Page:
Sheep industry educates brands on benefits of American wool
The American Sheep Industry Association found it necessary to educate two different clothing brands in recent weeks about the benefits of all-natural American wool.
The more disturbing of the two came from Lucky Brand, a Canadian company who chose to market items as “shearless fleece.” Lucky Brand included the tagline, “The world needs more fat sheep,” along with a photo of Shrek—an Australian sheep who was separated from the flock and went unshorn for six years.
American wool growers understand that there are plenty of companies looking to capitalize on the warm, durable, breathable qualities of all-natural wool. While we can certainly debate the ability of man-made fibers to replicate wool’s admirable attributes, (and the use of an image of a sheep on a 100 percent polyester sweater) the health of livestock is non-negotiable for sheep producers.
That’s why Lucky Brand’s advertising campaign for “shearless fleece” and its tagline that, “Not a single sheep was sheared in the making of this garment,” are completely unacceptable to farmers and ranchers all across the globe. What the company is promoting is actually dangerous to the welfare of sheep and greatly upsetting to ranchers who take great pride in the quality care they provide for their animals.
According to the American Society of Animal Science board of directors, as long as there are sheep, shearing must be practiced for the health and hygiene of each individual animal. Unlike other animals, most sheep are unable to shed. If a sheep goes too long without being shorn, a number of problems occur.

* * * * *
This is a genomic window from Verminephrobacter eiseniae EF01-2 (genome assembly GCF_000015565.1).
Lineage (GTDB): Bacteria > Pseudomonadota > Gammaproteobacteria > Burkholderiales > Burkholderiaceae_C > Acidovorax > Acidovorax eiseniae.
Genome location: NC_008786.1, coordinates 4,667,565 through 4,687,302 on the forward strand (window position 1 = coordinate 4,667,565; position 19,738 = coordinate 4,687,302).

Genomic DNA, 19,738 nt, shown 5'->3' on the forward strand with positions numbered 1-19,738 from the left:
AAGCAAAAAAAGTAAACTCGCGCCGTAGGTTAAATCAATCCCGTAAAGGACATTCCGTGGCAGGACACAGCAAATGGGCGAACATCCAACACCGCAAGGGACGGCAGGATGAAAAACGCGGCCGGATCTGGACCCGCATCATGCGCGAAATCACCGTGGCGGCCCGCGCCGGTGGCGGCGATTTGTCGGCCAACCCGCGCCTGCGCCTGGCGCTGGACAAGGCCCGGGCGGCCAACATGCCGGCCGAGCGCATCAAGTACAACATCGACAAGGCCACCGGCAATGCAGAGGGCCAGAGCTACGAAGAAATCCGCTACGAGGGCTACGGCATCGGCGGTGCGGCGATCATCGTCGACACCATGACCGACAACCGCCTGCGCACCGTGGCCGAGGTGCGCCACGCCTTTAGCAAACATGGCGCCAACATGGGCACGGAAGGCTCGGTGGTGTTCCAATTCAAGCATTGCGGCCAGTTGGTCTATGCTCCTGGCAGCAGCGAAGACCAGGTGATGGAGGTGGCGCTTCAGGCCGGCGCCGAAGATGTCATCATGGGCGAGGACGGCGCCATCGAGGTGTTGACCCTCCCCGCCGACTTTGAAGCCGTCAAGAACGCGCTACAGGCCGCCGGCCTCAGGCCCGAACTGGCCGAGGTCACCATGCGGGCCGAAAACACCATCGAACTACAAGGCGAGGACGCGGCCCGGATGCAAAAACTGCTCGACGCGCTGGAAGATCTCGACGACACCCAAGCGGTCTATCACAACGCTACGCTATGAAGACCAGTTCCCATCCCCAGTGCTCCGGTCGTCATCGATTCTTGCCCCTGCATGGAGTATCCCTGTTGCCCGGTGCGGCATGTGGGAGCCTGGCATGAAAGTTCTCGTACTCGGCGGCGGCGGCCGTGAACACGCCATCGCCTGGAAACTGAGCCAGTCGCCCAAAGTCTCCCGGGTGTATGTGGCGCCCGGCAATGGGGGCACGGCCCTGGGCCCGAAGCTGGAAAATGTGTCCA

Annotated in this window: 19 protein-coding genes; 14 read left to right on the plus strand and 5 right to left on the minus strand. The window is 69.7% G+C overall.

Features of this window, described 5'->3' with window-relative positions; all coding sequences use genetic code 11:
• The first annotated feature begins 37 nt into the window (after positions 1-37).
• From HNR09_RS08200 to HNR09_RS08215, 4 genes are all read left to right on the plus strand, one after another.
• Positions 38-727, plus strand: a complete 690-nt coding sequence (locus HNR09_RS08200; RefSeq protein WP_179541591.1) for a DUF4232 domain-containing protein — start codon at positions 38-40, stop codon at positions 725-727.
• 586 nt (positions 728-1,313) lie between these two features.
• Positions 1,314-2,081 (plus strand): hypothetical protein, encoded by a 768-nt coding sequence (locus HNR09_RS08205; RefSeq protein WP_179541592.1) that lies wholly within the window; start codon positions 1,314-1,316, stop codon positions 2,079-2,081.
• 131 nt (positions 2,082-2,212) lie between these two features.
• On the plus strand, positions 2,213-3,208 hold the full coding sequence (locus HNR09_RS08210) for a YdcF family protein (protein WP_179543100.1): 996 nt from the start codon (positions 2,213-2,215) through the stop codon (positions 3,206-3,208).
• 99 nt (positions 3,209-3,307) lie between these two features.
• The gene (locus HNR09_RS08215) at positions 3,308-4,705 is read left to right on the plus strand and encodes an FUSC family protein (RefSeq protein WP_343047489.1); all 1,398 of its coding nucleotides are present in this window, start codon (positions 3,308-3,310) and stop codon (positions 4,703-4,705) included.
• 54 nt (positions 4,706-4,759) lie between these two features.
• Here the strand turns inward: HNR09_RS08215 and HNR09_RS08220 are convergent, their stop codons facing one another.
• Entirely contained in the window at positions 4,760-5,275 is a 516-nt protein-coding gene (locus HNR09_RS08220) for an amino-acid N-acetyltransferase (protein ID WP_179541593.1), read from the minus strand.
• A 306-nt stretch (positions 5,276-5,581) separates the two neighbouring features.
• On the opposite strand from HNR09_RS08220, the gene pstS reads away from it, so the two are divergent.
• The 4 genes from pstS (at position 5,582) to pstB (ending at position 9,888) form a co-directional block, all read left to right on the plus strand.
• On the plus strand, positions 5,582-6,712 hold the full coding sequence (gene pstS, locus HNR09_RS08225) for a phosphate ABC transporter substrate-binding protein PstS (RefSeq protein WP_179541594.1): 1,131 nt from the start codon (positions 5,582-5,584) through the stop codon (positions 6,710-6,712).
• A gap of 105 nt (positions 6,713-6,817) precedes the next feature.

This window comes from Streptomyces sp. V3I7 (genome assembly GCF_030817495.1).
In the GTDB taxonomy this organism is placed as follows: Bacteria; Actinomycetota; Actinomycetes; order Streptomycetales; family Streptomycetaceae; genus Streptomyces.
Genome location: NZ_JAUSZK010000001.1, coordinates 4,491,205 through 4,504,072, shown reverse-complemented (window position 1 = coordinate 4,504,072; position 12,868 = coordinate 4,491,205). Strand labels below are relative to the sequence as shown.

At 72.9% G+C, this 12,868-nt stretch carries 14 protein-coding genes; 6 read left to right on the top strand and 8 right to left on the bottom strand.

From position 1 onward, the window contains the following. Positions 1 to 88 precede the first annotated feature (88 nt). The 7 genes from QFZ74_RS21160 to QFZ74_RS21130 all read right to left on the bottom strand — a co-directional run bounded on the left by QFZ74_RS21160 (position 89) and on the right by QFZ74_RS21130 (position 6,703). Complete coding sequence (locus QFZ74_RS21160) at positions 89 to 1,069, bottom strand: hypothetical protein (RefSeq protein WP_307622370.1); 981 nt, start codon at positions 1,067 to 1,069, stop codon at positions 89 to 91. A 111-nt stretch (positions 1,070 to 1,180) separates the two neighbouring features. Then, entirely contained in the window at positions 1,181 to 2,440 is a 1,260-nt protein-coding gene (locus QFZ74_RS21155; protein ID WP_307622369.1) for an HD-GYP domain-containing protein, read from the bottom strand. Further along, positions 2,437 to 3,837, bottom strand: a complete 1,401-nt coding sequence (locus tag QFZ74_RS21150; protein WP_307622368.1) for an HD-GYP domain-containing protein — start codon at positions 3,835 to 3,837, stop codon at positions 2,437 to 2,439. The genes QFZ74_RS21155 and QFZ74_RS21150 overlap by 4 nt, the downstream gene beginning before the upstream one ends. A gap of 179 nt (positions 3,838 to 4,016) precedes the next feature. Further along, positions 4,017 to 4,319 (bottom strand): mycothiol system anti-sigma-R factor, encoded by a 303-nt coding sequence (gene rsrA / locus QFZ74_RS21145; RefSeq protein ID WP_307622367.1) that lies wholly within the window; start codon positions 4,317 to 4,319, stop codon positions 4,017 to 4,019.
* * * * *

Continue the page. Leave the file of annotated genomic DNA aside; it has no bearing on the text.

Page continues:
Lucky Brand offered the following response on social media.
“We labeled some of our items as ‘Shearless Fleece’ with the intention to convey that no wool was used in the making of the garment,” according to the statement. “We did not intend to offend anyone with this hangtag. We are making efforts to adopt an animal welfare policy and a sustainable sourcing program. We are grateful to a community that reaches out to educate us, and we are committed to listening, learning and adapting policies where they fall short.”
Another issue arose in a catalog ad for Duluth Trading as the company promoted one of its shirt jacs. The ad included the taglines, “Fleece-infused. No smelly animal fur here, just soft, furnace-warm 200-gram polyester fleece.”
The most surprising aspect of the company’s ad is that Duluth Trading includes wool items in its product line. While the company often uses humor in its marketing efforts, this joke obviously missed the mark. ASI was quick to respond to the ad, and was assured by the company’s public relations team that the ad won’t be used in the future.
The company had no public comment on the issue.
ASI encourages producers who run across such issues to forward them to the ASI office by emailing [email protected] or calling 303-771-3500.